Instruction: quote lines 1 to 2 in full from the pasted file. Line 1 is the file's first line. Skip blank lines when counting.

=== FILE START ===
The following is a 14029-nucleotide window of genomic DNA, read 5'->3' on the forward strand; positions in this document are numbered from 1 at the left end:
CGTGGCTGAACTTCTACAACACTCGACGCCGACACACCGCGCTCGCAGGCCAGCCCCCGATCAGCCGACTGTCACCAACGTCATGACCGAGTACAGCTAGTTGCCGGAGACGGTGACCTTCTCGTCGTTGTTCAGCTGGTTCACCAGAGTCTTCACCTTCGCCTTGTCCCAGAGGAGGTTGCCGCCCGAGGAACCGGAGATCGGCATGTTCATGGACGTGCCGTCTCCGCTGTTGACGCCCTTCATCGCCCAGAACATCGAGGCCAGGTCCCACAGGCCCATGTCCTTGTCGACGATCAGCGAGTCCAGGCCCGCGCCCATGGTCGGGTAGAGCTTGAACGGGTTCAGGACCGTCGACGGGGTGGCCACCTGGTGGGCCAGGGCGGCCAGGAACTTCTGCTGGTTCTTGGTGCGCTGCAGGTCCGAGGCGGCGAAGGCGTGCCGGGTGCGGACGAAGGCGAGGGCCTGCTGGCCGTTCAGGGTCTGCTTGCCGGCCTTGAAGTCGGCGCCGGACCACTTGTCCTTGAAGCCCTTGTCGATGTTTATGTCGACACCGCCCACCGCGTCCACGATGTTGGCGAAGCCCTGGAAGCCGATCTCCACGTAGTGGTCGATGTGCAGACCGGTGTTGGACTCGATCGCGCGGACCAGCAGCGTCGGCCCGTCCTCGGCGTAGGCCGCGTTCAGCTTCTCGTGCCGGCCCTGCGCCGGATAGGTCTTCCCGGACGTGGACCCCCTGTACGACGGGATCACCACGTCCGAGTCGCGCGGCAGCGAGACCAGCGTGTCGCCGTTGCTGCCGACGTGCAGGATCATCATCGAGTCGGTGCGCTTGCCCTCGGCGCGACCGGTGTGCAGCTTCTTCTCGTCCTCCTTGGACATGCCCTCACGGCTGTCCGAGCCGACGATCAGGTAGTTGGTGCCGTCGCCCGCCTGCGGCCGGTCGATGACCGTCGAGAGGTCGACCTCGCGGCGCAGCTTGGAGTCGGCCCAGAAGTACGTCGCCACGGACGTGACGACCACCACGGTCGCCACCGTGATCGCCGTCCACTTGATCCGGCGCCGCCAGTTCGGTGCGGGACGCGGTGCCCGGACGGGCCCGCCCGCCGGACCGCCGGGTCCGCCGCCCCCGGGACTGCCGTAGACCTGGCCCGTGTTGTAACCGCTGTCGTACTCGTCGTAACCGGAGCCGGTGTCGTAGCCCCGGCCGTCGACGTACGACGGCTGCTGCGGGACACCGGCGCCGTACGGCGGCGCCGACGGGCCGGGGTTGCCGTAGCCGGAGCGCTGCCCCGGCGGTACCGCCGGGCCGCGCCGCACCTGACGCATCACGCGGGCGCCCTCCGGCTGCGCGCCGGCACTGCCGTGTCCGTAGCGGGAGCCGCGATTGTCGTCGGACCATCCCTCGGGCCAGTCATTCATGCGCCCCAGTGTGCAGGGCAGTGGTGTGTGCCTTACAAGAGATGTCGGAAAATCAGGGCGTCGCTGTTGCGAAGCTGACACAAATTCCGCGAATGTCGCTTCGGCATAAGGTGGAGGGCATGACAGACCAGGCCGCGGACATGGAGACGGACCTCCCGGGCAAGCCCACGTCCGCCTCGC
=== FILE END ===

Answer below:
The following is a 14029-nucleotide window of genomic DNA, read 5'->3' on the forward strand; positions in this document are numbered from 1 at the left end:
CGTGGCTGAACTTCTACAACACTCGACGCCGACACACCGCGCTCGCAGGCCAGCCCCCGATCAGCCGACTGTCACCAACGTCATGACCGAGTACAGCTAGTTGCCGGAGACGGTGACCTTCTCGTCGTTGTTCAGCTGGTTCACCAGAGTCTTCACCTTCGCCTTGTCCCAGAGGAGGTTGCCGCCCGAGGAACCGGAGATCGGCATGTTCATGGACGTGCCGTCTCCGCTGTTGACGCCCTTCATCGCCCAGAACATCGAGGCCAGGTCCCACAGGCCCATGTCCTTGTCGACGATCAGCGAGTCCAGGCCCGCGCCCATGGTCGGGTAGAGCTTGAACGGGTTCAGGACCGTCGACGGGGTGGCCACCTGGTGGGCCAGGGCGGCCAGGAACTTCTGCTGGTTCTTGGTGCGCTGCAGGTCCGAGGCGGCGAAGGCGTGCCGGGTGCGGACGAAGGCGAGGGCCTGCTGGCCGTTCAGGGTCTGCTTGCCGGCCTTGAAGTCGGCGCCGGACCACTTGTCCTTGAAGCCCTTGTCGATGTTTATGTCGACACCGCCCACCGCGTCCACGATGTTGGCGAAGCCCTGGAAGCCGATCTCCACGTAGTGGTCGATGTGCAGACCGGTGTTGGACTCGATCGCGCGGACCAGCAGCGTCGGCCCGTCCTCGGCGTAGGCCGCGTTCAGCTTCTCGTGCCGGCCCTGCGCCGGATAGGTCTTCCCGGACGTGGACCCCCTGTACGACGGGATCACCACGTCCGAGTCGCGCGGCAGCGAGACCAGCGTGTCGCCGTTGCTGCCGACGTGCAGGATCATCATCGAGTCGGTGCGCTTGCCCTCGGCGCGACCGGTGTGCAGCTTCTTCTCGTCCTCCTTGGACATGCCCTCACGGCTGTCCGAGCCGACGATCAGGTAGTTGGTGCCGTCGCCCGCCTGCGGCCGGTCGATGACCGTCGAGAGGTCGACCTCGCGGCGCAGCTTGGAGTCGGCCCAGAAGTACGTCGCCACGGACGTGACGACCACCACGGTCGCCACCGTGATCGCCGTCCACTTGATCCGGCGCCGCCAGTTCGGTGCGGGACGCGGTGCCCGGACGGGCCCGCCCGCCGGACCGCCGGGTCCGCCGCCCCCGGGACTGCCGTAGACCTGGCCCGTGTTGTAACCGCTGTCGTACTCGTCGTAACCGGAGCCGGTGTCGTAGCCCCGGCCGTCGACGTACGACGGCTGCTGCGGGACACCGGCGCCGTACGGCGGCGCCGACGGGCCGGGGTTGCCGTAGCCGGAGCGCTGCCCCGGCGGTACCGCCGGGCCGCGCCGCACCTGACGCATCACGCGGGCGCCCTCCGGCTGCGCGCCGGCACTGCCGTGTCCGTAGCGGGAGCCGCGATTGTCGTCGGACCATCCCTCGGGCCAGTCATTCATGCGCCCCAGTGTGCAGGGCAGTGGTGTGTGCCTTACAAGAGATGTCGGAAAATCAGGGCGTCGCTGTTGCGAAGCTGACACAAATTCCGCGAATGTCGCTTCGGCATAAGGTGGAGGGCATGACAGACCAGGCCGCGGACATGGAGACGGACCTCCCGGGCAAGCCCACGTCCGCCTCGC